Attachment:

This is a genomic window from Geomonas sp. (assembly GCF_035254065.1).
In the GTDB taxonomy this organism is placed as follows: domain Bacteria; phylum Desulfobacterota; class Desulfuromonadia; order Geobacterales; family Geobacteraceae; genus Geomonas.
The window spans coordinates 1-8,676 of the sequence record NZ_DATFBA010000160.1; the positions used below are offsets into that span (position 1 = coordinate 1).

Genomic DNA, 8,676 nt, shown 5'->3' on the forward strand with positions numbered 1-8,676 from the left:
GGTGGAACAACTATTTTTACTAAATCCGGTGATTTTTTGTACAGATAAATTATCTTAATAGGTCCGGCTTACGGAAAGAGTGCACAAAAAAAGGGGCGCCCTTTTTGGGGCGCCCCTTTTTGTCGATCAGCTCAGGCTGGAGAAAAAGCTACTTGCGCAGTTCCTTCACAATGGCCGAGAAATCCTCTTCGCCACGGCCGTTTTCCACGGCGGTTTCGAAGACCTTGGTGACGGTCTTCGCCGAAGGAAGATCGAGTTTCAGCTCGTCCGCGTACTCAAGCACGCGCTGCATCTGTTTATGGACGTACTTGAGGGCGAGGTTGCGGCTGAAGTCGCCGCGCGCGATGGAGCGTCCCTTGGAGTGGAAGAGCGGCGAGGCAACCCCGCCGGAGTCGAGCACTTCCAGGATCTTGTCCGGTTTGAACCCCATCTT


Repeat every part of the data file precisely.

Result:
This is a genomic window from Geomonas sp. (assembly GCF_035254065.1).
In the GTDB taxonomy this organism is placed as follows: domain Bacteria; phylum Desulfobacterota; class Desulfuromonadia; order Geobacterales; family Geobacteraceae; genus Geomonas.
The window spans coordinates 1-8,676 of the sequence record NZ_DATFBA010000160.1; the positions used below are offsets into that span (position 1 = coordinate 1).

Genomic DNA, 8,676 nt, shown 5'->3' on the forward strand with positions numbered 1-8,676 from the left:
GGTGGAACAACTATTTTTACTAAATCCGGTGATTTTTTGTACAGATAAATTATCTTAATAGGTCCGGCTTACGGAAAGAGTGCACAAAAAAAGGGGCGCCCTTTTTGGGGCGCCCCTTTTTGTCGATCAGCTCAGGCTGGAGAAAAAGCTACTTGCGCAGTTCCTTCACAATGGCCGAGAAATCCTCTTCGCCACGGCCGTTTTCCACGGCGGTTTCGAAGACCTTGGTGACGGTCTTCGCCGAAGGAAGATCGAGTTTCAGCTCGTCCGCGTACTCAAGCACGCGCTGCATCTGTTTATGGACGTACTTGAGGGCGAGGTTGCGGCTGAAGTCGCCGCGCGCGATGGAGCGTCCCTTGGAGTGGAAGAGCGGCGAGGCAACCCCGCCGGAGTCGAGCACTTCCAGGATCTTGTCCGGTTTGAACCCCATCTT